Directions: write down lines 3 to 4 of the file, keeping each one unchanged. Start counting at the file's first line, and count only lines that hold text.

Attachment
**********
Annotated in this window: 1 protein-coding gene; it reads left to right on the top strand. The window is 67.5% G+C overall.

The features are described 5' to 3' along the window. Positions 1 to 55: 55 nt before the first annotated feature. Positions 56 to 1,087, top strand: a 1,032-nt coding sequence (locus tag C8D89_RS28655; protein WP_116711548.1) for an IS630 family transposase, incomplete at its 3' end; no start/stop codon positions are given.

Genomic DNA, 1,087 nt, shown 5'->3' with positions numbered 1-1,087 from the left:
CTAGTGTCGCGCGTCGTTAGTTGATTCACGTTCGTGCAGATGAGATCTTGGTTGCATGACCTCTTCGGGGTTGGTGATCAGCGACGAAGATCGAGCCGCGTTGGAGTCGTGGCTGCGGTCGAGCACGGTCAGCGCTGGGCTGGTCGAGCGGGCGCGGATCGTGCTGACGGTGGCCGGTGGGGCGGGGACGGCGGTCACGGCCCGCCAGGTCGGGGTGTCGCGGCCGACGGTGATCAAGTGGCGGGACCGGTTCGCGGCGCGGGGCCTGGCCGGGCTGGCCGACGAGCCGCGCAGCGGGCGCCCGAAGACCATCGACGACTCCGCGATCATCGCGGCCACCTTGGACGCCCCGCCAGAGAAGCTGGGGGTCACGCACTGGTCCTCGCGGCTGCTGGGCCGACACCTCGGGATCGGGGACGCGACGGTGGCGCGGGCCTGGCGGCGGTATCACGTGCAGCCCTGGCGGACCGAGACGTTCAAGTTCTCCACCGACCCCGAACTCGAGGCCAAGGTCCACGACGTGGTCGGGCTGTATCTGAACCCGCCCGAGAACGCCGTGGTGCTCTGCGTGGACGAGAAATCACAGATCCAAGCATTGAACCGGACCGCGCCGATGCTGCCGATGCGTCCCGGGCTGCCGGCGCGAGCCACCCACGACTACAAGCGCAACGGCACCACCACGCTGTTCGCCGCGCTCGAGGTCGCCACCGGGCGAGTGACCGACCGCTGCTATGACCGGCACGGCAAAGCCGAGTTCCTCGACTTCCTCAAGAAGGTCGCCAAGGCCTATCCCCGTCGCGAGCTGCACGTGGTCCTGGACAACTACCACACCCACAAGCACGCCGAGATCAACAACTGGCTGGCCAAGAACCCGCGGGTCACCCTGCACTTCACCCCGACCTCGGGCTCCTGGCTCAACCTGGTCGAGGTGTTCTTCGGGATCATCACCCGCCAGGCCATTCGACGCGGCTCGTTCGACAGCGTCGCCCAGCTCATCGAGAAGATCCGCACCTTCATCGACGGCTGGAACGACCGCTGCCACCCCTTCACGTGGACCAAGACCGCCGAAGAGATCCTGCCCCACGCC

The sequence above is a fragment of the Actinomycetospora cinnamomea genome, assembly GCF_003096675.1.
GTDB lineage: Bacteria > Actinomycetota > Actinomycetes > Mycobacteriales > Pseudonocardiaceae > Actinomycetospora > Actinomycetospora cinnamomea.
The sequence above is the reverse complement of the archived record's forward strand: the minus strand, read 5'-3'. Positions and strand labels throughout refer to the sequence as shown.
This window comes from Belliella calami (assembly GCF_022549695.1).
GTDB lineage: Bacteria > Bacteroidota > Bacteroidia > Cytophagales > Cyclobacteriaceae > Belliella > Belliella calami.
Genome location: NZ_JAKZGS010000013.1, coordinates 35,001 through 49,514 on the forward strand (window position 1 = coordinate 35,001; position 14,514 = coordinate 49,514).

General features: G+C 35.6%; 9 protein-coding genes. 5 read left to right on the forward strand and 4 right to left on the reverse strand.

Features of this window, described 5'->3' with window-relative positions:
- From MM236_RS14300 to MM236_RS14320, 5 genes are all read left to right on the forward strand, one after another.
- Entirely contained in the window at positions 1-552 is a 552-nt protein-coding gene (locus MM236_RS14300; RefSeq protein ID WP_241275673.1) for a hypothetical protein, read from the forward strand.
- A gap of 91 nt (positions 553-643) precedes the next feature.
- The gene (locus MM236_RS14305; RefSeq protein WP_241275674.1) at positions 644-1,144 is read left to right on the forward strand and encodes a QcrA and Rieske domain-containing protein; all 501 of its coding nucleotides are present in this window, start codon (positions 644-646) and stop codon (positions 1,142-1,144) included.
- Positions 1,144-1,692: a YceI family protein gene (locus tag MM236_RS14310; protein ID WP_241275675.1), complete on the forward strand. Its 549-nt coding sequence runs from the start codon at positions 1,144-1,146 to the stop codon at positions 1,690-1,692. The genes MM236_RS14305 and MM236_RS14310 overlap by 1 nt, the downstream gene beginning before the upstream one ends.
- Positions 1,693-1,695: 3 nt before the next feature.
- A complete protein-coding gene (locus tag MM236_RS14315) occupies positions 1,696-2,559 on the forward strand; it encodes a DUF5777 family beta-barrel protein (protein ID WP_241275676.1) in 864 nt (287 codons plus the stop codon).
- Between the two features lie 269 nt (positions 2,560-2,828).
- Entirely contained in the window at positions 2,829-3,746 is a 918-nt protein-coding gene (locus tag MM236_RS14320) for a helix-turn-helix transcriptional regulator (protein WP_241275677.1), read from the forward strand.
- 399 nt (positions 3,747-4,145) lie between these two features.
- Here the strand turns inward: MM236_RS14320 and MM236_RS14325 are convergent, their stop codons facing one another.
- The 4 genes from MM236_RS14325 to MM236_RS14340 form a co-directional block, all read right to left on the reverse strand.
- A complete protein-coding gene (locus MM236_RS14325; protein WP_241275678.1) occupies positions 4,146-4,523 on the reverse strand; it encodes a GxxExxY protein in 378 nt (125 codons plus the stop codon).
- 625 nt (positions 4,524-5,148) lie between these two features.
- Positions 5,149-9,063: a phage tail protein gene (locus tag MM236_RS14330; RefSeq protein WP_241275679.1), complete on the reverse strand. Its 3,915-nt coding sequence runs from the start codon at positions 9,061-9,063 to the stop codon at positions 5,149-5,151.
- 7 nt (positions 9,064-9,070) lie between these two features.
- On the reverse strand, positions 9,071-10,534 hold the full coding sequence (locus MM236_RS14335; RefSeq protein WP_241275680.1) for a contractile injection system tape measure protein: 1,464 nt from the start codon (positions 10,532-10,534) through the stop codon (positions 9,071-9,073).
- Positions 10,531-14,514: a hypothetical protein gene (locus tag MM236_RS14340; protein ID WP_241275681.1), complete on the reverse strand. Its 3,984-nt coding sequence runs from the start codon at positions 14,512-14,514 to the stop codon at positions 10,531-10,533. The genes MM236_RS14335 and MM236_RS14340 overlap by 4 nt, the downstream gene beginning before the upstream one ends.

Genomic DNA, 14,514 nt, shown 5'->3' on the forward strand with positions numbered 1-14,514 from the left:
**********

Genomic DNA, 1,087 nt, shown 5'->3' with positions numbered 1-1,087 from the left:
CTAGTGTCGCGCGTCGTTAGTTGATTCACGTTCGTGCAGATGAGATCTTGGTTGCATGACCTCTTCGGGGTTGGTGATCAGCGACGAAGATCGAGCCGCGTTGGAGTCGTGGCTGCGGTCGAGCACGGTCAGCGCTGGGCTGGTCGAGCGGGCGCGGATCGTGCTGACGGTGGCCGGTGGGGCGGGGACGGCGGTCACGGCCCGCCAGGTCGGGGTGTCGCGGCCGACGGTGATCAAGTGGCGGGACCGGTTCGCGGCGCGGGGCCTGGCCGGGCTGGCCGACGAGCCGCGCAGCGGGCGCCCGAAGACCATCGACGACTCCGCGATCATCGCGGCCACCTTGGACGCCCCGCCAGAGAAGCTGGGGGTCACGCACTGGTCCTCGCGGCTGCTGGGCCGACACCTCGGGATCGGGGACGCGACGGTGGCGCGGGCCTGGCGGCGGTATCACGTGCAGCCCTGGCGGACCGAGACGTTCAAGTTCTCCACCGACCCCGAACTCGAGGCCAAGGTCCACGACGTGGTCGGGCTGTATCTGAACCCGCCCGAGAACGCCGTGGTGCTCTGCGTGGACGAGAAATCACAGATCCAAGCATTGAACCGGACCGCGCCGATGCTGCCGATGCGTCCCGGGCTGCCGGCGCGAGCCACCCACGACTACAAGCGCAACGGCACCACCACGCTGTTCGCCGCGCTCGAGGTCGCCACCGGGCGAGTGACCGACCGCTGCTATGACCGGCACGGCAAAGCCGAGTTCCTCGACTTCCTCAAGAAGGTCGCCAAGGCCTATCCCCGTCGCGAGCTGCACGTGGTCCTGGACAACTACCACACCCACAAGCACGCCGAGATCAACAACTGGCTGGCCAAGAACCCGCGGGTCACCCTGCACTTCACCCCGACCTCGGGCTCCTGGCTCAACCTGGTCGAGGTGTTCTTCGGGATCATCACCCGCCAGGCCATTCGACGCGGCTCGTTCGACAGCGTCGCCCAGCTCATCGAGAAGATCCGCACCTTCATCGACGGCTGGAACGACCGCTGCCACCCCTTCACGTGGACCAAGACCGCCGAAGAGATCCTGCCCCACGCC